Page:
# Prove or disprove that R is an equivalence relation

A relation R is defined on Z by xRy if x · y ≥ 0. Prove or disprove the following:
(a) R is reflexive
(b) R is symmetric
(c) R is transitive

(a) If xRx then x*x >= 0 for all x in Z. This is true because (-a)(-a) = a, for all a in Z.
(b) If xRy then we want yRx for all x,y in Z. This is true because ab = ba for all a, b in Z.
(c) Now I am stuck because I know that "If xRy and yRz we want that xRz. This is true because ..." but how do I say that multiplication is transitive.

• In a you have the implication backwards. You should say that $x \cdot x \ge 0$, so $xRx$ May 18, 2020 at 21:40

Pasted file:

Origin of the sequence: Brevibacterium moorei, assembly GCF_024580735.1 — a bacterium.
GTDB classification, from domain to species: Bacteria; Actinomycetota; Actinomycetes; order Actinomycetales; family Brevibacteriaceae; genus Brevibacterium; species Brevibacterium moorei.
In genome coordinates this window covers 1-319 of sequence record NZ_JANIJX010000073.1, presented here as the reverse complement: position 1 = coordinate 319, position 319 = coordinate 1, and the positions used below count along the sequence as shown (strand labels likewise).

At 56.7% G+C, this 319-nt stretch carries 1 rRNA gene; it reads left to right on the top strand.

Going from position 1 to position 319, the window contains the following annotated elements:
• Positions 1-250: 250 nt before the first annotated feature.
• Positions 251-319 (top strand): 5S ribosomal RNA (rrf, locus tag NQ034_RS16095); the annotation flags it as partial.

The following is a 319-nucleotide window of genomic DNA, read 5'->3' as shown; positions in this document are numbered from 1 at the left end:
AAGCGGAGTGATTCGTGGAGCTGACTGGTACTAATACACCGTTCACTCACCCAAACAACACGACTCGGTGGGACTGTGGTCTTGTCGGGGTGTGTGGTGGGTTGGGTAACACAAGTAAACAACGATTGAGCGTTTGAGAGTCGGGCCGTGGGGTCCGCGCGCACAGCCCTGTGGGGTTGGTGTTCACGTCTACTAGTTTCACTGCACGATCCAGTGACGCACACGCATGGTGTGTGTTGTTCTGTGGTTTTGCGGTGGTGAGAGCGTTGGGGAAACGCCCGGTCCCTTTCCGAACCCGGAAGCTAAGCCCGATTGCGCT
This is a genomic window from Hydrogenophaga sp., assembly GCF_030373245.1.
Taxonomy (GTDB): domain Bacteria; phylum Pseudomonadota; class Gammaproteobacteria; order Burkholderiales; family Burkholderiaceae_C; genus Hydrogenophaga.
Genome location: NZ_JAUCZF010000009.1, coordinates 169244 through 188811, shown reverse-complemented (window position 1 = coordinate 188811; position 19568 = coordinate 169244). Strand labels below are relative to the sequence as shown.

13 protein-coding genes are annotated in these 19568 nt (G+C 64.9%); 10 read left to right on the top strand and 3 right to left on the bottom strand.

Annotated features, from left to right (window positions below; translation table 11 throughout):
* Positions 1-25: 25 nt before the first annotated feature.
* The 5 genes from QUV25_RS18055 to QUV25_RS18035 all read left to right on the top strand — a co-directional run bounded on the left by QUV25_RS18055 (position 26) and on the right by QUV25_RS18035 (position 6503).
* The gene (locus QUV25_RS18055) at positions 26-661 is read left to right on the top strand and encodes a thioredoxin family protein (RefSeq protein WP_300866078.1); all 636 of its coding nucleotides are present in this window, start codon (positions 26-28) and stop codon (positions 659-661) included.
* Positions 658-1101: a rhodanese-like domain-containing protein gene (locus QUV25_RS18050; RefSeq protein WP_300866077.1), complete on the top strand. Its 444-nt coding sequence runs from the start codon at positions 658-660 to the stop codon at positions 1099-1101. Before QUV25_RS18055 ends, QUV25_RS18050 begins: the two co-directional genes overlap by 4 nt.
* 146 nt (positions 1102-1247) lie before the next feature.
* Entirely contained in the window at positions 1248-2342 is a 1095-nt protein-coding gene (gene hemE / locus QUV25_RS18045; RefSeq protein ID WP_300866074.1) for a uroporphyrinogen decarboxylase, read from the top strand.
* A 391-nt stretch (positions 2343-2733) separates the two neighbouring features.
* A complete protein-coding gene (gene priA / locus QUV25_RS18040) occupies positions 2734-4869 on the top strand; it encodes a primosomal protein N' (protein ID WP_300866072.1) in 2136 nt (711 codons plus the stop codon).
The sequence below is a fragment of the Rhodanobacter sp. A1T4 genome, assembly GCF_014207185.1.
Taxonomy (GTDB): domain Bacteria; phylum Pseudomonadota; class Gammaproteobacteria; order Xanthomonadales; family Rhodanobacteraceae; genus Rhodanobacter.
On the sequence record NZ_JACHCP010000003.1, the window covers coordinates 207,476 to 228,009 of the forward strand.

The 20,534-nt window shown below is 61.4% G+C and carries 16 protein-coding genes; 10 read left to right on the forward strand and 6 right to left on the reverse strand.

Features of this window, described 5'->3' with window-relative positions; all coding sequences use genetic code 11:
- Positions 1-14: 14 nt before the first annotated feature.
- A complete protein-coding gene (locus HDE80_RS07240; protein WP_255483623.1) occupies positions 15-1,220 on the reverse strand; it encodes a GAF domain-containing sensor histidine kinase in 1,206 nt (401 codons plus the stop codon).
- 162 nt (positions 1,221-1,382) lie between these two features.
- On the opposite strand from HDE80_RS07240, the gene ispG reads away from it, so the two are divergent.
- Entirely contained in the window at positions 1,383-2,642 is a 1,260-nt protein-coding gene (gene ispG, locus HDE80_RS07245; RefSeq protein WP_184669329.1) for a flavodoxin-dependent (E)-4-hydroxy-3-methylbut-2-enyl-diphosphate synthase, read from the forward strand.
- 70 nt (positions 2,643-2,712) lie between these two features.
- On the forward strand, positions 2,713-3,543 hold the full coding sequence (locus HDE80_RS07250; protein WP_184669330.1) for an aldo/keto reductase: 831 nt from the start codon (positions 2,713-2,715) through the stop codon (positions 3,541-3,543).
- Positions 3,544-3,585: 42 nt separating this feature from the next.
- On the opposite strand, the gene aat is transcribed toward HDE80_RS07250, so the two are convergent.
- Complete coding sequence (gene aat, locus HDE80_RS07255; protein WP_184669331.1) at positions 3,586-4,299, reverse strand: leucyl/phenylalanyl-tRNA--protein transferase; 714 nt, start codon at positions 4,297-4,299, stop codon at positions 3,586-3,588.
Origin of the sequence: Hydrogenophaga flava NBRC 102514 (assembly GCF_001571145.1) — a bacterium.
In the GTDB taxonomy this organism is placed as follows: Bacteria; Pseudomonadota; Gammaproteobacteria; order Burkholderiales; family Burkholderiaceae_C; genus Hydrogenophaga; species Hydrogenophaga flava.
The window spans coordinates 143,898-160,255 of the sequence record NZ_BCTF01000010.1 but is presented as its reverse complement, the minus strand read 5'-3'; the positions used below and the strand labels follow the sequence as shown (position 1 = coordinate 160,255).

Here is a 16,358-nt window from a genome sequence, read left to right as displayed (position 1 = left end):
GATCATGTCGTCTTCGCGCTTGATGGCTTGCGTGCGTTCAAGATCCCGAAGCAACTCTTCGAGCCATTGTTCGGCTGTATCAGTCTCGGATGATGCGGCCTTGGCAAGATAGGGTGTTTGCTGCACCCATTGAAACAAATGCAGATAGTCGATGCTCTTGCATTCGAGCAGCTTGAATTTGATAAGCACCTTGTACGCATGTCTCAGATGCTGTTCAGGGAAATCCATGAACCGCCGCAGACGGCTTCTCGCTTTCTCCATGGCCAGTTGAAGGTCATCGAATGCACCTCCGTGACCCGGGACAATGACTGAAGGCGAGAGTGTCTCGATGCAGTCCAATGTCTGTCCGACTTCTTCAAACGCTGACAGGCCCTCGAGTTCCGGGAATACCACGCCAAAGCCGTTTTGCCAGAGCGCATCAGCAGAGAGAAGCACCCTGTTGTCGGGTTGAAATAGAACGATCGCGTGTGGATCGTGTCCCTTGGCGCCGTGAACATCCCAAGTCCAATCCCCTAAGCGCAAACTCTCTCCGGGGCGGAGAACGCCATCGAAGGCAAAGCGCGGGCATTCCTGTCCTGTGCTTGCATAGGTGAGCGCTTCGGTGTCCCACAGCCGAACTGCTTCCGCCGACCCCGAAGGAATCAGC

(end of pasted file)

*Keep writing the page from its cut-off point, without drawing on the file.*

HINT: Is $$-1\,R\,0$$? Is $$0\,R\,1$$? Is ... ?

Suppose $$x*y \ge 0$$ and $$y*z\ge 0$$.

Case 1: $$x < 0$$. $$x*y \ge0 \implies$$\frac 1x x*y \le \frac 1x *0$$so$$y \le 0\$.

Case 1a: $$y < 0$$ then $$y*z \ge 0 \implies z \le 0$$. So $$x < 0$$ and $$z\le 0$$ so $$x*z \le 0$$. So far so good.

Case 1b: $$y = 0$$ then $$y*z \ge 0$$ means $$y*z=0$$ and $$z$$... could be anything.

If $$z\le 0$$ we would have $$x*z \le 0$$.

But if $$z > 0$$ we would have $$x< 0$$ and $$z > 0$$ so $$x*z < 0$$ and that fails transitivity.

Counter example:

Let $$- 1 R 0$$ because $$-1*0 \ge 0$$. And $$0 R 1$$ because $$0*1 \ge 0$$. But $$-1 \not R 1$$ because $$-1*1 < 0$$.

So not transitive.